include scss in angular styleUrls

In ng2+, we can include css in the styleUrls on the component level to separate styling into file. In one of our recent project, we have a bunch of scss files to migrate, so we would like to include scss file to avoid major rewrite. We also have some global scss files which will be bundled by webpack withExtractTextPlugin  .

So we basically need 2 rules for scss:

 {
        test: /(main|index).scss$/,
        loader: ExtractTextPlugin.extract({
          fallbackLoader: "style-loader",
          loader: "css-loader!sass-loader",
        }),
      },
      {
        test: /\.scss$/,
        loader: ["raw-loader", "sass-loader",
          {
            loader: 'sass-resources-loader',
            options: {
              resources: ['./styles/global/_common.scss', './styles/global/_mixins.scss']
            },
          }
        ],
        // main scss will be handled by css/sass loader then ExtractTextPlugin then to the bundle css file.
        exclude: [helpers.root('styles/main.scss'), helpers.root('node_modules/header-footer/styles/index.scss')]
      },

If we use css-loader rather than raw loader for other scss files, then we get error message: Error: Uncaught (in promise): Expected 'styles' to be an array of strings..

The sass-resources-loader loader is helpful because it would make the shared commons/mixins available for all components so that we do not have to import them in each component to make the scss compilable.

disable the macos auto update notification

The auto update notification is pretty annoying since it popup everyday, and you need several clicks to make it disappear.

xmac-update-automatic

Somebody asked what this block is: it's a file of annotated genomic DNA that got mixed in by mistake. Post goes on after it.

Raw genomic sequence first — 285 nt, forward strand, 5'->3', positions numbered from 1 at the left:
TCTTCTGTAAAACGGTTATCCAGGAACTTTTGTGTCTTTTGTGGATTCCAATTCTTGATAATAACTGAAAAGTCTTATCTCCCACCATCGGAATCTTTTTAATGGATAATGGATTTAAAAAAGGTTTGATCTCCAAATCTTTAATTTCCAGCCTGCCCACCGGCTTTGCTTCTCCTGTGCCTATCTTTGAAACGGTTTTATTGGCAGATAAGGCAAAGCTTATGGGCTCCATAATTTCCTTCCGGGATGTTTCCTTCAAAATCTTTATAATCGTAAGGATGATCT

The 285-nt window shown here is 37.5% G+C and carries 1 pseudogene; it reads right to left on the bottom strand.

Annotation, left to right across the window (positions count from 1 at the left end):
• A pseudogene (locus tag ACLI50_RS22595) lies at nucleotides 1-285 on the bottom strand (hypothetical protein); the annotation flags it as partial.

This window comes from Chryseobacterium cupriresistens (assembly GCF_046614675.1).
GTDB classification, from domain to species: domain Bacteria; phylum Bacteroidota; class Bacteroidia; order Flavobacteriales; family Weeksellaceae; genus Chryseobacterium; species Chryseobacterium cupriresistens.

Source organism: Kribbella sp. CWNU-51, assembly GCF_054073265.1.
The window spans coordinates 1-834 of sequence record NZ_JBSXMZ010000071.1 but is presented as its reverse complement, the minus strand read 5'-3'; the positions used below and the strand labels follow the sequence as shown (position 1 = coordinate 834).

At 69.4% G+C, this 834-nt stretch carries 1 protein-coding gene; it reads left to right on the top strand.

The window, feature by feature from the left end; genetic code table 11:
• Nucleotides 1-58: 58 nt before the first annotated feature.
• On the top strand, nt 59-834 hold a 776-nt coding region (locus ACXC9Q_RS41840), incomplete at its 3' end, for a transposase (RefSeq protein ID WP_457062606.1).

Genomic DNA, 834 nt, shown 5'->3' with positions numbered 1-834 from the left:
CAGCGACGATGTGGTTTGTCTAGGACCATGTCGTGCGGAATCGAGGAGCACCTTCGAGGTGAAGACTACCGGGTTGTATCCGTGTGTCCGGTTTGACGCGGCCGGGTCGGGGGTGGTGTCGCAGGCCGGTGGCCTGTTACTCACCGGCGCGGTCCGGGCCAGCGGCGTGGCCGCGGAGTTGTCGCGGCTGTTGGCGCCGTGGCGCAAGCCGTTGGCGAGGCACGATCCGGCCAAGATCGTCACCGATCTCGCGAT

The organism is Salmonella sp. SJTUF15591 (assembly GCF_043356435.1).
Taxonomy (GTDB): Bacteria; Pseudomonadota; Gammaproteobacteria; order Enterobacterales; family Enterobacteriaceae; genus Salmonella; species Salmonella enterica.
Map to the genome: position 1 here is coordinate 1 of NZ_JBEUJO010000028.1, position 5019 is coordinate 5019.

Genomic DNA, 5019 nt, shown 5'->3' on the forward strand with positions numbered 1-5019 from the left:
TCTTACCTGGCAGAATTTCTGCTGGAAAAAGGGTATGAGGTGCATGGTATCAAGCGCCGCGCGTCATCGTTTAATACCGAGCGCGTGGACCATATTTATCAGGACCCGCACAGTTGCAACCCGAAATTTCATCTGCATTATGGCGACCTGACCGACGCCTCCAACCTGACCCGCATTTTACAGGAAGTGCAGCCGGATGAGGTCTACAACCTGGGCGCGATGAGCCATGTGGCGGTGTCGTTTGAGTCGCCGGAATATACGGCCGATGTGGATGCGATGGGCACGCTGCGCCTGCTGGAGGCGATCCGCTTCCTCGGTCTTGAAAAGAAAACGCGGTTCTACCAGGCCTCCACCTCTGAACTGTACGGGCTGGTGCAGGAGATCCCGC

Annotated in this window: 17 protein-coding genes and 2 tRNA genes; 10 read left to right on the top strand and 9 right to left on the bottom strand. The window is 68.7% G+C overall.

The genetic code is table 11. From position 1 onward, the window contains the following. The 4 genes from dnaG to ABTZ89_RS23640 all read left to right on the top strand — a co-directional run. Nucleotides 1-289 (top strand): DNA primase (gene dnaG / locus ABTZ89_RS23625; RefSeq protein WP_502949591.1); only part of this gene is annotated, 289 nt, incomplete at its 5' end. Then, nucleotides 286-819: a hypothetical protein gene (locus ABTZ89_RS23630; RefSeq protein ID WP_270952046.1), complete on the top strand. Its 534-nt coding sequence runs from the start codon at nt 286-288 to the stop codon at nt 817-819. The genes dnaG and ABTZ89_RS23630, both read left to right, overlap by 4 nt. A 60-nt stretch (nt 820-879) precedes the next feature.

change from UI

I tried to disable it from System Preference -> App Store -> uncheck Automatically check for update. it does not that the checkbox keep checked after i reopen the system preference panel.

enable-or-disable-auto-apps-update-on-mac

Solution

Have to do it from command line via sudo.

	sudo ​softwareupdate --schedule off
	sudo defaults write /Library/Preferences/com.apple.SoftwareUpdate AutomaticCheckEnabled -bool FALSE

You can view the status by running
sudo defaults read /Library/Preferences/com.apple.SoftwareUpdate

React Native on a machine 8081 occupied

Today, as i was setting up a basic React native app on my company’s laptop, I cannot run the RN packager server which is default to port 8081​. I ran the lsof -i :8081 but get nothing. Turns out I have to run it with sudo because the app that uses this port is the Corporate Mcafee.

Obviously i do not want to uninstall Mcafee from the corporate laptop, I have to find a work around.

First thing to do is to run the packager server in a different port:

react-native start --port 8088

And now the packager server is up and running. However when i run react-native run-android , it still tells me JS server not recognized , so to get rid of this msg, i have to change some source code in the node module. The logic is in node_modules/react-native/local-cli/util/isPackagerRunning.js, and we just need to change the port in the fetch function from 8081 to the 8088 that we use above.

Now the android app should be able to be installed in the virtual device and run. However we still could not leverage the live reload capability of RN because if we double click r to reload, we get a red screen saying cannot connect to 10.0.2.2:8081. This is because when we use Genymotion virtual device, the code in node_modules/react-native/ReactAndroid/src/main/java/com/facebook/react/modules/systeminfo/AndroidInfoHelpers.java will return that url. So we need to cmd+M in the emulator, Go to Dev Settings → Debug server host for device, enter ‘localhost:8081’. 

This is to overwrite the emulator’s debug server.(NOTE: if you are connecting your REAL android device, you do not have to change the above host).  Now we have the last step which is to forward the request in our local VD’s 8088 port to our machine’s 8088 port which runs the packager server by doing:

adb reverse tcp:8088 tcp:8088

The first part is VD and 2nd one is for the hosting machine. More about adb reverse. (Note: even for the VD, try to avoid using 8081. It would work for normal development/reload, but will not work with chrome remote debugging which still forwards the http request for index.android.bundle  to the host’s 8081 which is used by Mcafee.)

Now you should be able to change your index.android.js and hit r twice or cmd+M -> Reload to reload the VD.